89. Lauren Valley- Creative Technologist & Electric Women founder

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“I hope to not only provide a centralized resource for those in need but to also further a sense of online community for women of color in New Media.”


How do you stay passionate in your career?


As a Creative Technologist, 80% of any given project involves de-bugging and trouble-shooting, but I am able to stay passionate about my work through my engagement with others. In addition to the satisfaction of seeing a project come together, I always feel fulfilled when experiencing my own work through a fresh set of eyes.


Did you have a traditional path into tech (i.e.: CS/IT degree transitioned into tech job)?


I began working with technology during my sophomore year of college. I entered Carnegie Mellon University as an Art Major, but I took classes in Computer Science and Physical Computing. Now, I am able to combine my loves for both art and technology through my weekly web-series, Junie Genius, where I create humorous robotic solutions to everyday problems.



Are there any apps, software, or tools you cannot live without?


I love using special effects in my videos, and I can’t live without Adobe AfterEffects.


It’s common knowledge that women often face obstacles in the tech industry based on their gender. Have you ever had to deal with this type of experience and if so how did you handle it?


As an exhibiting artist, I’m often surprised by the reception of my work in different settings. Last year, I completed a large-scale robotic installation that involved a 12 foot wide moving dress.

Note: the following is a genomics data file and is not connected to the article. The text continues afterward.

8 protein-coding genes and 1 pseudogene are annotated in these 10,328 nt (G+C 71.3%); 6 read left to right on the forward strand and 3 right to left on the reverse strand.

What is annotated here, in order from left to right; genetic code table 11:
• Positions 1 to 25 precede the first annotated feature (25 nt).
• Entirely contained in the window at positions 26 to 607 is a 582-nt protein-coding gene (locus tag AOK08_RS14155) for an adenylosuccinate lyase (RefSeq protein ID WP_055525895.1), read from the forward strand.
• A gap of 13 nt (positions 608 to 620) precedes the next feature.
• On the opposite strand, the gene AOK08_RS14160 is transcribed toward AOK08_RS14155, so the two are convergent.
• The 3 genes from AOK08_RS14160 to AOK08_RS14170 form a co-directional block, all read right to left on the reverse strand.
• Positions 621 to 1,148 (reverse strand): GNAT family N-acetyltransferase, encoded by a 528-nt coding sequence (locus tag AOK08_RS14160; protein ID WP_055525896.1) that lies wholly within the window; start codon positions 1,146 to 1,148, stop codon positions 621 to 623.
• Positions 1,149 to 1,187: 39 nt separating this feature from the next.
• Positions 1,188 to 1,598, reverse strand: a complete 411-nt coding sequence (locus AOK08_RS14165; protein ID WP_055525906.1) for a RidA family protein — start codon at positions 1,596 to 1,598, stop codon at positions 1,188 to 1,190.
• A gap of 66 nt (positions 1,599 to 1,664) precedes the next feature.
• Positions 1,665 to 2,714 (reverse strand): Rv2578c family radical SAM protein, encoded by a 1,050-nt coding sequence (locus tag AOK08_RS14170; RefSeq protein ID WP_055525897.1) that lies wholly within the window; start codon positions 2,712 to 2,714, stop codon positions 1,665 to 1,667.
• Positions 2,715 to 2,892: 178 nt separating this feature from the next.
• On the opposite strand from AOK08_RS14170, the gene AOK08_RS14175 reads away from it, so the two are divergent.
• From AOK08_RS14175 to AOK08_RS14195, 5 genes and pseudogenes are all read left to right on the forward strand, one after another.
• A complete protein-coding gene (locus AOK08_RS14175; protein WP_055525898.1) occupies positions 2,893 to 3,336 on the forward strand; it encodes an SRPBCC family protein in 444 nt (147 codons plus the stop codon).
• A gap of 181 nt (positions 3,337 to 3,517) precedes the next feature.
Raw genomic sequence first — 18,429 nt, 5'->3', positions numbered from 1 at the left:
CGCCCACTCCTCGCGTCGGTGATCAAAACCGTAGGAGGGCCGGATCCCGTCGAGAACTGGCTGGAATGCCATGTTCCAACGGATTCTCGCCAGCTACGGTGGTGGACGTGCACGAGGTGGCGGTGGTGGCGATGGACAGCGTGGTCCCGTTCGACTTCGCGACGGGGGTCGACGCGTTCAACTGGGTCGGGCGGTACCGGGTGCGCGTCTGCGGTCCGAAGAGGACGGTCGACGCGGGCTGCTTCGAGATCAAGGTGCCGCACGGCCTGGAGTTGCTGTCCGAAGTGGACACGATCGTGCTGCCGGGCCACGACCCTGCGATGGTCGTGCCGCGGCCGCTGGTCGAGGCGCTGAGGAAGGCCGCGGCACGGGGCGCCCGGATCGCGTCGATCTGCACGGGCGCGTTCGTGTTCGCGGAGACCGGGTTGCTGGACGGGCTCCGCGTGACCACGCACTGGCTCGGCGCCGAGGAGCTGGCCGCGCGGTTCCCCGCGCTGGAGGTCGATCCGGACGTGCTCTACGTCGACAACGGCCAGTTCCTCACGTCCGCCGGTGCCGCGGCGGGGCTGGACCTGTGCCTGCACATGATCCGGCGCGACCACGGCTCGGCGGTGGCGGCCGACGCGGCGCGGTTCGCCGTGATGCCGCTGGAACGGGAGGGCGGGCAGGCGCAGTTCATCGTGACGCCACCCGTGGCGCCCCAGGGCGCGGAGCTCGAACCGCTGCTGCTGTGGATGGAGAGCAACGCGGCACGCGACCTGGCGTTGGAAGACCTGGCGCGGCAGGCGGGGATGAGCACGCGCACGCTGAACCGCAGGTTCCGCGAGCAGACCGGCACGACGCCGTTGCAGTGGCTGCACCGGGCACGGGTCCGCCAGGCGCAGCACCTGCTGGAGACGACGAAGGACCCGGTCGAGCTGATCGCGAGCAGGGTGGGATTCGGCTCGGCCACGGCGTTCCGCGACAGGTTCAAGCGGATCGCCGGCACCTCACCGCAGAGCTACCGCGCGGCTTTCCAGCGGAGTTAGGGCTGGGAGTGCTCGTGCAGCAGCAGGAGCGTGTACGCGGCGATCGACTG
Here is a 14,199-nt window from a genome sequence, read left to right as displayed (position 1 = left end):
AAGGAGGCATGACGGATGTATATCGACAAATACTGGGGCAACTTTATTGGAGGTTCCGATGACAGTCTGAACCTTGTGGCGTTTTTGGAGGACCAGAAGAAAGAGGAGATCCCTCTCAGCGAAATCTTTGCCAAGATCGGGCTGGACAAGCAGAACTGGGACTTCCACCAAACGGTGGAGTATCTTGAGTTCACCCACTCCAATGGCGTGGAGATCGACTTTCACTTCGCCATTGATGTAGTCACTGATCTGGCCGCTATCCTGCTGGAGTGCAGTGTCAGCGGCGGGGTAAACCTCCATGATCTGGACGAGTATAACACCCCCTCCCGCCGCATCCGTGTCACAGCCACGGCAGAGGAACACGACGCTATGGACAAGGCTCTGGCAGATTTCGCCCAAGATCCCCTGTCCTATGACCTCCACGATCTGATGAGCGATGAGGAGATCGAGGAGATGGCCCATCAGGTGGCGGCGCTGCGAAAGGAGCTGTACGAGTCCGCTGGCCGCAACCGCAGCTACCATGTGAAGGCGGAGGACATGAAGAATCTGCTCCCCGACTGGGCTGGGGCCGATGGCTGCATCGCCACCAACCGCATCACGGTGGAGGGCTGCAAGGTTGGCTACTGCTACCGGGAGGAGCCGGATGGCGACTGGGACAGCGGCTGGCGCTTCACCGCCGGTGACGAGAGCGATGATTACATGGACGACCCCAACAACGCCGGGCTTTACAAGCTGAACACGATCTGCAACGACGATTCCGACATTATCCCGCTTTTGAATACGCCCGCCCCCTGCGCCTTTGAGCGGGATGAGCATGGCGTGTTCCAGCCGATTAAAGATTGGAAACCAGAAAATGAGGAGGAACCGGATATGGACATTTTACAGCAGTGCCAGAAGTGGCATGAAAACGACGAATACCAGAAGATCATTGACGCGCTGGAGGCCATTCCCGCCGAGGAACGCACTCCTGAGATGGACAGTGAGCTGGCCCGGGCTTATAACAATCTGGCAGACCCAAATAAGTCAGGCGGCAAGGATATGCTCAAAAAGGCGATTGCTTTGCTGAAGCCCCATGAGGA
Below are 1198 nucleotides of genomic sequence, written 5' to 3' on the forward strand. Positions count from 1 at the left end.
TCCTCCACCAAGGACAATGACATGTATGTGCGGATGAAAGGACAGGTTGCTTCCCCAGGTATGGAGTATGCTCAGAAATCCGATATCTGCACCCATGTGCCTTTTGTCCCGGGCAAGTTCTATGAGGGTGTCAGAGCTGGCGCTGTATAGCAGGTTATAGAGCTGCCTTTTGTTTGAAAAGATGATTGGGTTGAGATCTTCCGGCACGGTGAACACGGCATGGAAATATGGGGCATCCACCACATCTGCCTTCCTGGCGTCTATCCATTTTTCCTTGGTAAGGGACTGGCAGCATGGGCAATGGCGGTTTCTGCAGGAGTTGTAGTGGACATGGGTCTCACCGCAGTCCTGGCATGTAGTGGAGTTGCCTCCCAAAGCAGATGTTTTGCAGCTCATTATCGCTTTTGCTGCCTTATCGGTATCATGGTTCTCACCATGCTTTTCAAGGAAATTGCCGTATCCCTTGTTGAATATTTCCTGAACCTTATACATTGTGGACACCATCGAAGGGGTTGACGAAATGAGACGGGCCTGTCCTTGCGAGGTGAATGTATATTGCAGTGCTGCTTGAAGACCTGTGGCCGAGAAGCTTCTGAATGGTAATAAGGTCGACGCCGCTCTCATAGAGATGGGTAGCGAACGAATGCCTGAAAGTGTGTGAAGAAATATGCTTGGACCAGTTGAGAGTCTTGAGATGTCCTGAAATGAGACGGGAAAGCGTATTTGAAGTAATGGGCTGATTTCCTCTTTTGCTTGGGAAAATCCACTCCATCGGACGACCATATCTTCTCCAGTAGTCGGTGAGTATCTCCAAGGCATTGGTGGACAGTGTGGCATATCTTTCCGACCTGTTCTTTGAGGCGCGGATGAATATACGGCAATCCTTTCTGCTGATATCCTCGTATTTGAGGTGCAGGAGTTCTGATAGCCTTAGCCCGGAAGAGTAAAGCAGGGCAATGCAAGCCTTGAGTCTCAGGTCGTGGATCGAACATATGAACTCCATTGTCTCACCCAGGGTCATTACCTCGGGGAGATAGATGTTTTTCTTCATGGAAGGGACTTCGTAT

Each time I exhibited in a non-art context, I was always met with comments and assumptions (from men) about how I was incapable of either programming the robot, welding the metal structure, or building the circuitry.


Needless to say, I’ve gotten pretty good at calmly re-educating people.


What’s your favorite thing about being a woman in tech?


One of my favorite things about being a woman in technology is being able to connect with other women who share my passion. Being able to create, relate, and commiserate with each other constantly reminds me of why it’s important for women to work in tech fields.


How have you given back to the WIT community?


As a woman of color in art and technology, I’m very conscious of representation in online spaces. In May 2018, I released the first iteration of Electric Women, an online resource dedicated to showcasing the work of women of color across art, science, technology, and social practice. Through this project, I hope to not only provide a centralized resource for those in need but to also further a sense of online community for women of color in New Media.


What is a piece of advice you would give to others wanting to or currently pursuing a career in tech?


My two pieces of advice are very simple but have served me well over the years:
1. Know what you want
2. Work very hard to achieve it


Tell us about a time you felt extremely accomplished in the past year.


In 2017, I was the inaugural recipient of the Dara Birnbaum Award for art at the intersection of media and technology. This was an incredible honor for me because Birnbaum is an artist I greatly admire.